Simon Effect: What It Is And How It Is Studied In Psychology

Simon Effect

Sometimes people have such automated responses in our brain that conflicts appear when solving certain tasks that “contradict” said automation. In this article we will learn about one of these interferences, the simon effect.

The Simon effect was proposed by JR Simon in the late ’60s, and consists of responding faster and more accurately when the stimulus we must detect appears in the same relative space as the response to be emitted.

The Simon effect: what does it consist of?

In a study of basic psychology, which consisted of an auditory task where subjects had to identify the frequency at which a certain sound was emitted, pressing the button located on the right for low frequencies, and the left for high frequencies. The sounds were presented randomly in one ear or the other.

Although initially, when proposing the paradigm, the initial hypothesis was that the origin of the sound was irrelevant to the task, the results of the study contradicted this hypothesis, since the subjects tended to respond stereotypically in the same sense as the of origin of the stimulus: this phenomenon, discovered by Simon and Berbaum (1990), is known as the Simon effect.

The Simon Effect It is considered an interference phenomenon, which is located in the stage of selection of the response by the subject (when the subject must respond). That is, this means that such an effect affects the response stage in information processing.

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Thus, the Simon effect refers to the fact that a subject’s reaction times when responding are usually faster, and the reactions or responses are more accurate (more accurate), when the stimulus to be detected appears in the same relative location as the response (as we have seen above). This happens even if the location of the stimulus is irrelevant to the task at hand.

The name of the effect is because JR Simon was the first to publish this phenomenon, in the late ’60s. JR Simon’s original explanation was that there is an “innate tendency to respond towards the source of the stimulus”, with the source being understood as the place of origin or origin of the stimulus.

In other words, the Simon effect appears in a certain task when interference occurs ; In this case, the position of the stimulus and the assigned response do not correspond. The effect would be the result of a conflict between the irrelevant information coming from its spatial position (for example, it appears on the right) and the relevant information conveyed by the stimulus.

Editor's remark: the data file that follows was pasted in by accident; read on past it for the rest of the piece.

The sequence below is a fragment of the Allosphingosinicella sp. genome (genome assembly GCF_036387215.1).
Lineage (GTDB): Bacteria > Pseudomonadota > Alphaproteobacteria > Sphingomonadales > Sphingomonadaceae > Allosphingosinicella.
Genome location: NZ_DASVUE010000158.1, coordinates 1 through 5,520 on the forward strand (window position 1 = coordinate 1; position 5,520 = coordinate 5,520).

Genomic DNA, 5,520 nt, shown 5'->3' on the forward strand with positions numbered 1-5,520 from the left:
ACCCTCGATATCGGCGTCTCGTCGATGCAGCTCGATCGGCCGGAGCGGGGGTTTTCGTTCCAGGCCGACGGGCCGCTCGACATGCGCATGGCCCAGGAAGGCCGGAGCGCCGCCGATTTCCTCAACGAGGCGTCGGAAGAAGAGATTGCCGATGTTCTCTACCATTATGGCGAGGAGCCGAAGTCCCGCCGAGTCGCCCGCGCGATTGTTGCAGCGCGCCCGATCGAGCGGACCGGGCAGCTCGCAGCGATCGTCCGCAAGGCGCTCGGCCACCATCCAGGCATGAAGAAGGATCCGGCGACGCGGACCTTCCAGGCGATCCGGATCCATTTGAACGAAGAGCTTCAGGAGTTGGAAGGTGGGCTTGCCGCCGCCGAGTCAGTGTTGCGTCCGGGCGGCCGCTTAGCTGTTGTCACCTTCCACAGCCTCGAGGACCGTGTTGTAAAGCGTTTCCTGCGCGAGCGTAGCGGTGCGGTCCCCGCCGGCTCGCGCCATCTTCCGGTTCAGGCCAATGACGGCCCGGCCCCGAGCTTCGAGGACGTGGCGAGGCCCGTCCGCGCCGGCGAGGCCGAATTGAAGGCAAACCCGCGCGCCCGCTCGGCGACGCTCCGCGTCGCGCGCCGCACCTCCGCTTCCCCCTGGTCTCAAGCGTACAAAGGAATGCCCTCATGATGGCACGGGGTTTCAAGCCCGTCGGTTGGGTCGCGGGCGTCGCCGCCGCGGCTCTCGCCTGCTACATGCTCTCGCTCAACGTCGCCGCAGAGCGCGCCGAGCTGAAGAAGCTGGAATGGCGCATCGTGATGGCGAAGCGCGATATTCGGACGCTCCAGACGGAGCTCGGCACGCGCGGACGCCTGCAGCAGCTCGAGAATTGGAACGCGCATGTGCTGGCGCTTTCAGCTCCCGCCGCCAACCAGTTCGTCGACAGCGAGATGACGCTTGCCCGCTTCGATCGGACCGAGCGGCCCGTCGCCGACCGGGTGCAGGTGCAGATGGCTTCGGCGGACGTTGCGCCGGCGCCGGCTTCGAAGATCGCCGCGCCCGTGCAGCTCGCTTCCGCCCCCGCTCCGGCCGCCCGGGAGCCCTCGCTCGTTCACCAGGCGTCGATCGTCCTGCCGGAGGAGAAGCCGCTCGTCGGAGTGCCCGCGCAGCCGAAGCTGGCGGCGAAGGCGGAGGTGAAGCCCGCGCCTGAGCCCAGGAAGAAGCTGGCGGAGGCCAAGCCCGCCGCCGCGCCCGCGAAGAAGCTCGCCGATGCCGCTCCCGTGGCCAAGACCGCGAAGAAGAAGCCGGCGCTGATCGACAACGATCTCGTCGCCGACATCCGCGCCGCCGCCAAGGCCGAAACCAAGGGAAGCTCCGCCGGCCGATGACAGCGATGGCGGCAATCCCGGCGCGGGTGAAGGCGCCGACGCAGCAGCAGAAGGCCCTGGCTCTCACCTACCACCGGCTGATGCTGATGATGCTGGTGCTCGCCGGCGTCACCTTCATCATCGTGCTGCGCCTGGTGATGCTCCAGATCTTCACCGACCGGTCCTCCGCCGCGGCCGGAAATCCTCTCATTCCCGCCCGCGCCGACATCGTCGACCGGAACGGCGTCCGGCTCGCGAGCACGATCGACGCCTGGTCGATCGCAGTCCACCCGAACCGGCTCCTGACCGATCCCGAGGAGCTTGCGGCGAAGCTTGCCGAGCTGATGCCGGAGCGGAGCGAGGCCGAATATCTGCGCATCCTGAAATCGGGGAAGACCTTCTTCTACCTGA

Information processing models

Simple information processing models establish three stages for information processing:

In this sense, as we have already seen, it is thought that the simon effect would imply interference in the second stage, the response selection stage.

JR Simon Explanation

JR Simon (1969) maintains that the position of the stimulus (even if it is irrelevant to the task), directly influences response selection. This is because there is an automatic tendency to react towards the source of the stimulus, so that performance is worse if the stimulus that appears there requires an opposite response.

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The explanations to understand the Simon effect mostly refer to the interference mentioned in the response selection stage when making a decision; neurologically, It is believed that the anterior cingulate cortex would be involved in such processing and it is thought that it could be responsible for causing the Simon effect.

Thus, it can be argued that the information about the position or source of the stimulus could not be ignored, and would significantly affect our decision or response, even if the responding subject knows that the information is irrelevant.

Other explanations

Another explanation of the Simon effect is that it is due to the automatic generation of conflicting spatial codes. In this way, the fact that the Simon effect is of greater magnitude when responses are issued relatively quickly suggests that may depend on an automatically generated spatial code which remains active for a short period.

On the other hand, and in turn, the inverse Simon effect demonstrates that it is possible for the effect to appear with responses issued more slowly, which demonstrates the possible participation of intentional processes of logical recoding under the control of the subject.

The Stroop Effect

The Simon effect produces uinterference similar to that which occurs in the Stroop effect. The Stroop effect (or Jaensch effect) consists of semantic interference produced as a consequence of our automaticity when we read; This occurs when the meaning of the word interferes with the naming task, for example, the color in which it is written.

Thus, if for example we see the word “red” written in black, and we must say the color and not the word, it will take us longer to respond and we will make mistakes more easily than if the word is “black”, it is written in black, and We must also say the color (because it matches).

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